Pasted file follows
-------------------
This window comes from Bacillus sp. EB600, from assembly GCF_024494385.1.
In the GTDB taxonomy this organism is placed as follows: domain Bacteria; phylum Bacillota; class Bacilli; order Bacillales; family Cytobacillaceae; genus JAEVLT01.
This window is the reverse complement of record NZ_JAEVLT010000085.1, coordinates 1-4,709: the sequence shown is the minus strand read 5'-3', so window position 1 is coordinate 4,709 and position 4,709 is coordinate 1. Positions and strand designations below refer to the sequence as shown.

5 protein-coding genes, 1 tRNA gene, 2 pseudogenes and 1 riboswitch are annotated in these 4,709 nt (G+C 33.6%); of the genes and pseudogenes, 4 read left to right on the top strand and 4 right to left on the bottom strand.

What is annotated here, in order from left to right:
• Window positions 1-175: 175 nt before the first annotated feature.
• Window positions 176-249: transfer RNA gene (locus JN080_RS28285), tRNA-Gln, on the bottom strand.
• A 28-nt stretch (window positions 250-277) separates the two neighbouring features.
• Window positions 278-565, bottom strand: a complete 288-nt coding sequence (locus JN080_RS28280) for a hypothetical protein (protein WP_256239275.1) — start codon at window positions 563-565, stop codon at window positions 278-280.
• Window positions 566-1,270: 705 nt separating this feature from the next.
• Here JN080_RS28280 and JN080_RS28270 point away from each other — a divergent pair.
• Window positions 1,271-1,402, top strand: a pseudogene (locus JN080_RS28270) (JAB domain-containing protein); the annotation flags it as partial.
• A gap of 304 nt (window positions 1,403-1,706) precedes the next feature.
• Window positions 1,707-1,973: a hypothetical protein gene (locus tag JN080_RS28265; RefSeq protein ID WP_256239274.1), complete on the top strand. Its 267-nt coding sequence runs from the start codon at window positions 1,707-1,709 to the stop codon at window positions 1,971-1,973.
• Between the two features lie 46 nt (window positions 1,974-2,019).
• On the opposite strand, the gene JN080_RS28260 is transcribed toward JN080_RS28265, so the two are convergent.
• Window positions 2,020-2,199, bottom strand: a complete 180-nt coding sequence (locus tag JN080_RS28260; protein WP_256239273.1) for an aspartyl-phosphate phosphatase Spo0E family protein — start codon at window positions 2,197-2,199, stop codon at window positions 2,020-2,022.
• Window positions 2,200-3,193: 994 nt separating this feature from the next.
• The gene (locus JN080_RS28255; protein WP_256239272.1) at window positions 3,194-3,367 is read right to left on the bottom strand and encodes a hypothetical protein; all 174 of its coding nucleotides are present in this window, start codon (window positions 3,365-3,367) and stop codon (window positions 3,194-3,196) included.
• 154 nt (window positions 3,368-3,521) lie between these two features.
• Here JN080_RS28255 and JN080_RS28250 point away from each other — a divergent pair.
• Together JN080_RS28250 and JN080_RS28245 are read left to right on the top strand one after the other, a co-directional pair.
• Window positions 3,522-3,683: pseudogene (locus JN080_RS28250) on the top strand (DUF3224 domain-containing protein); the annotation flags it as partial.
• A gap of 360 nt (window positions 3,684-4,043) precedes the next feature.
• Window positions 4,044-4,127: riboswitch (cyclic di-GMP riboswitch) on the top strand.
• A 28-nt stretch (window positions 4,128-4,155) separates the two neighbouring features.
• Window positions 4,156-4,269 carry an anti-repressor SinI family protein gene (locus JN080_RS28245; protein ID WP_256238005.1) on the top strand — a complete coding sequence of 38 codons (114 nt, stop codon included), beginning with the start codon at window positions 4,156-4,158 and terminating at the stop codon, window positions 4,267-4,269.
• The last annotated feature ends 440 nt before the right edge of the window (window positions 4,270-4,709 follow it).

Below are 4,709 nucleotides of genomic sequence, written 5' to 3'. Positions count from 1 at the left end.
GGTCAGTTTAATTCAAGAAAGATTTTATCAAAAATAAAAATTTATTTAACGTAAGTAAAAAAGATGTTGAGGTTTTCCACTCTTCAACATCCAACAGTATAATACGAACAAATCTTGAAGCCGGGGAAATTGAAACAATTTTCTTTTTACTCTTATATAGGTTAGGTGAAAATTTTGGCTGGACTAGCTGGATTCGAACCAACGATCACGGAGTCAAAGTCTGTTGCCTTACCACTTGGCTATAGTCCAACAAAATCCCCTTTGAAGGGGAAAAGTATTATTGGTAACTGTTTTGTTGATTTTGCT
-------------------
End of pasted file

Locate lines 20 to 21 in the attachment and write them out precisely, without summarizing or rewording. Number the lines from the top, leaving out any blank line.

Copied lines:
• 154 nt (window positions 3,368-3,521) lie between these two features.
• Here JN080_RS28255 and JN080_RS28250 point away from each other — a divergent pair.